Monday, April 02, 2007

Holy Monday in Cameroon -- Day 35

French Word of the Day (words this week will come from the Biblical readings for Holy Week): pauvre; this word means "poor," as in people or countries who are not wealthy. Thus, after Mary anoints Jesus' feet with expensive perfume, Judas Iscariot complains that the perfume could have been sold and the money given aux pauvres (to the poor)!

Face of the Day: Rev. John Thornburg, hymnwriter, poet, pastor, and artist extraordinaire!: You've seen this mug all over the blog! Rev. Thornburg is a great friend of the Mission. He's visited several times already, and is planning to come next month. He's currently in the middle of making editorial decisions about a bilingual Cameroonian hymnal and worship book. He's also making plans to make recordings of many of the songs which will appear in the book.

Cameroon Fact: Last month, a conflict engulfed two tribes located in Bali, in the Northwest Province of Cameroon. Details have been a bit hard to come by, but here is what's known so far: on March 3, the Bali-Nyonga, who were the original occupants of Bali, claimed that they were the legitimate landowners and wanted to chase away the Bawock, with whom they have been sharing the same land for close to half a century. The Bawock in turn consider the Bali-Nyonga as Nigerians who invaded their land. The Bawocks were violently chased from their homes, leaving behind their belongings. The Bali-Nyongas ransacked the homes, then burned them down. Fortunately, no lives were lost.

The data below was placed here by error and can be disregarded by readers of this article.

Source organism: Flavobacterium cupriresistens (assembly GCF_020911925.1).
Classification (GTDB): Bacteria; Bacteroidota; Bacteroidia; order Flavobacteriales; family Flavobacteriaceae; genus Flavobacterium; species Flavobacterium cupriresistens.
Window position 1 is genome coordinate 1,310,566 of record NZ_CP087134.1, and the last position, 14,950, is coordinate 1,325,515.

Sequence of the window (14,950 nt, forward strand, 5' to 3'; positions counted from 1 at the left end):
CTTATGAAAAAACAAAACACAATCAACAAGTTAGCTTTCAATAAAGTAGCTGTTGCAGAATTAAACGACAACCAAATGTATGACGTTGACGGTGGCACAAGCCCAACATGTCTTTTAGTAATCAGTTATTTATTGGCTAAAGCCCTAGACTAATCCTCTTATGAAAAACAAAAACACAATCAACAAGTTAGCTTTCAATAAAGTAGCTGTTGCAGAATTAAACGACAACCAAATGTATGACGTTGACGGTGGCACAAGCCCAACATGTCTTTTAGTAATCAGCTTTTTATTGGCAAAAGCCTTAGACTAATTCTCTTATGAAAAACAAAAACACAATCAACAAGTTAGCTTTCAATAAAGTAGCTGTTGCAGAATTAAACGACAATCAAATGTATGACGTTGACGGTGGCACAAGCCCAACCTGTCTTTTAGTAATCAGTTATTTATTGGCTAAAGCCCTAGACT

However, there is a major refugee crisis. According to the Red Cross, there are a confirmed total of 2,309 people displaced from their homes, comprised of 243 men, 343 women and 1,723 children, including 194 sick persons and 72 elderly persons above the age of 65 years. These refugees are currently being housed in Bamenda, the capital of the North West Province, 40 km from their home town. The numbers of displaced persons is likely higher, since many people may have been evacuated to other towns and villages in the vicinity.

Mission Challenge
: Cameroon is the home of over 200 missionaries who work with SIL, which describes itself as "a non-profit, scientific educational organization of Christian volunteers that specializes in serving the lesser-known language communities of the world. Its members live among the people of these communities while seeking to understand their cultures and learn their languages. In partnership with these communities, SIL helps to develop in them the skills and capacity to preserve their cultures and languages in a way that serves the people best." We have gotten to know many of the Yaounde-based SIL missionaries, and Rachel attends Rain Forest International School, which was created to serve the needs of SIL missionary families. Today, discover a little more about SIL by visiting their website.